More about connecting packs in series and in parallel
It's probably worth pointing out that although adding battery packs in parallel adds the capacities together, connecting them in series doesn't - it just adds the voltages together. Two 1000mAh 2 cell lipos in series is just a 1000mAh 4 cell lipo. Two of them in parallel, is a 2000mAh 2 cell lipo, and so on.
When connecting packs together in series or in paralled, the C rating doesn't change - at least if they're both the same C rating. If you connect two 1000mAh 10C 2 cell lipos in parallel you get a 2000mAh 10C 2 cell lipo - the amount of current you can draw is doubled, because there's twice the capacity, but it's still 10C, not 20C.
Much more importantly:
Looking after lipos
- don't over discharge
People who are used to NiCd and NiMH packs are used to squeezing the last bit of useful power out of them before they recharge them. For NiCds that's definitely the best thing to do, and for NiMH packs it's good to at least do it once in a while, and doesn't hurt to do it every time.
If you do the same thing with lipos you will kill them very quickly. Lipos hate being over discharged. You may not notice the difference straight away, and they'll still charge up, but the capacity of the pack goes down every time you do it, and the C rating starts to fall too.
- keeping them healthy for longer
So, if you want your lipos to last, it's far better to just use 40%-50% of the capacity at a time, then land and put in a fresh pack. Relying on the low voltage cut out in your ESC is generally not a good idea with lipos, for that reason. Arguably the best way is to check your lipos after each flight to read the voltage, and time your initial flights - start with a few minutes, check what's left in the lipo and decide whether you can stretch it a bit more next time. Allow for windier weather by reducing the length of the flights. A plane that can happily fly for 15 minutes on a calm day without wearing out the battery pack might only manage 5 minutes in a stiff breeze.
After a while, you get to know how long you can fly a particular plane. Personally, I think it's still good practice to check the pack voltage after every flight so you don't get complacent, and so you notice when a pack is starting to wear out.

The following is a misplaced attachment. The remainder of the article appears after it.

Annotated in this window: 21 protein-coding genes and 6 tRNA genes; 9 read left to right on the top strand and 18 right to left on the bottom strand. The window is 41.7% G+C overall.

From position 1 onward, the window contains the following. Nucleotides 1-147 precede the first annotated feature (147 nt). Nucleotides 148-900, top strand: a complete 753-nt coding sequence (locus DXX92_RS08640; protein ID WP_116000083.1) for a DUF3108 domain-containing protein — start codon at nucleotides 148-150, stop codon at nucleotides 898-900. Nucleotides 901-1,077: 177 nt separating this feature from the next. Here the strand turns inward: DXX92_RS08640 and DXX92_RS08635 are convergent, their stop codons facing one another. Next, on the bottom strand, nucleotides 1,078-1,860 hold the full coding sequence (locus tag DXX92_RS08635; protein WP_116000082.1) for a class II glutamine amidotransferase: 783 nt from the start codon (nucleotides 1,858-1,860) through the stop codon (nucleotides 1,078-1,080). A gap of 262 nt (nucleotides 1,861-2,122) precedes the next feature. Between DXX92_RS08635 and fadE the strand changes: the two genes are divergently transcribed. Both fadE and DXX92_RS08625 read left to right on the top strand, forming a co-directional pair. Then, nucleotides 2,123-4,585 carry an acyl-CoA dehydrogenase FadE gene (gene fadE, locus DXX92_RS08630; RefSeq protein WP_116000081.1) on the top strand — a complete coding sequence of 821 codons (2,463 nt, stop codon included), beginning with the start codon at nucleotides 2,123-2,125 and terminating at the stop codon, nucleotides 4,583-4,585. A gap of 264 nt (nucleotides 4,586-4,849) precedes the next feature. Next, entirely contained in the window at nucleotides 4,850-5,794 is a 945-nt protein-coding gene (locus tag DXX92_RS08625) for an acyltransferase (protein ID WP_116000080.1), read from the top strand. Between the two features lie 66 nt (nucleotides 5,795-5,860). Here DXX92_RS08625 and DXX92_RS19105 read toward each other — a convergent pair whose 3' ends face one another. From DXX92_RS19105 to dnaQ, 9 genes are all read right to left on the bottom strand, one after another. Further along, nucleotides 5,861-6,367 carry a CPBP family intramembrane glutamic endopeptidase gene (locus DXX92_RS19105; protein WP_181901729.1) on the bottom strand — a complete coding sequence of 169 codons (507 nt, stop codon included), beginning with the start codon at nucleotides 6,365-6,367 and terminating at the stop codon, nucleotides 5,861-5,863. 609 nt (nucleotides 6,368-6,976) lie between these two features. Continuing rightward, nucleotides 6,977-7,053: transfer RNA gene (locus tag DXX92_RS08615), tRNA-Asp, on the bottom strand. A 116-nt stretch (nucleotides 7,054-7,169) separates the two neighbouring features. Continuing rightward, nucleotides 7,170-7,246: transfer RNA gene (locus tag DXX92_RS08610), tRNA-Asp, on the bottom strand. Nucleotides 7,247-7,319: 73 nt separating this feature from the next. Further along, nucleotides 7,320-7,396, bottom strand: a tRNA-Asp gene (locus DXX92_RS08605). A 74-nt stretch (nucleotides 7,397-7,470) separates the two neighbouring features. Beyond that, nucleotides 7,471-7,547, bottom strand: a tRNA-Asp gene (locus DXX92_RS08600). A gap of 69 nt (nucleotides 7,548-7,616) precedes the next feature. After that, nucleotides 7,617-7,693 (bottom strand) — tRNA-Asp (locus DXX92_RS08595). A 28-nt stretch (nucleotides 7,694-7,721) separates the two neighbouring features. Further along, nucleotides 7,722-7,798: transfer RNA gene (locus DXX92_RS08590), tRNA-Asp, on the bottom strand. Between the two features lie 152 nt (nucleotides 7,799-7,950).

I aim for no less than 3.8V per cell after a flight. A lipo checker that plugs onto the balance lead to read the cell voltages is very cheap to buy and will save you a lot of money in knackered lipos. The voltage you measure after a flight is a lot higher than when the motor is running. It's important not to let lipos fall below about 3V per cell under load. That will look more like 3.7V per cell when you measure it afterwards.
- charging more slowly is better, and safer
If you keep charging a worn out lipo assuming it's the same capacity and C rating as when it was new, you may well have a fire. It's safe to charge any lipo at 1C (e.g. 1000mA for a 1000mAh lipo) but as the capacity and C rating falls with wear and tear, the current you used to charge it at becomes too much and it starts to get hot when you charge it. If it gets too hot, it'll either explode or do a good imitation of a marine flare. It won't burn for very long, but it will burn very hot and you won't be able to put it out. All you can do is stop the fire spreading to things around it til it's finished.
While charging at 1C is safe, charging at 0.5C or lower is safer. Lipos like being charged slowly. You ought to be there while they're charging, of course, so you don't want it to take all week, but there's no point trying to do it as fast as you can - it'll just mean you'll be replacing them sooner, or possibly even risking a fire. If you need to leave the room, unplug it and finish charging it another time. That won't do any harm.
- charging to less voltage is better
The maximum you can charge a lipo cell to, without damaging it, is 4.2V. Above that voltage, the anode starts to build up a layer of plating that it will never lose, and the capacity goes down. If your charger allows you to charge to a lower voltage, it's better to do that. For one thing, there's always a margin for error whenever you measure something, so if your meter says it's 4.2V it might be 4.22V - which is too much. A lipo that's only ever charged to 4.15V per cell, or lower, will live a lot longer than one that's always charged to 4.2V per cell. At 4.15V, it's still holding 95% of the same charge but you'll get many more useful cycles out of the battery. At 4.1V per cell it's still holding about 90%. A slightly shorter flight duration, with a pack that you can use over and over again, has to be better than pushing it to the limit and constantly having to replace them.
Lipos are great for holding their voltage for weeks, so if you fly often there's no harm in charging them up as soon as you get home and putting them away ready for next time. However, if you know you're not going to use them for a few weeks, or longer, it's best to put them away without recharging them. A lipo with around 3.85V per cell or a bit less (usually after a fairly short flight) can be stored for a long time without losing capacity. A lipo that's stored for months with a full charge will lose quite a lot of its capacity, which is why they're never fully charged when you buy them new.
Last edited by Andy2No
on Fri Mar 07, 2008 9:57 am, edited 1 time in total.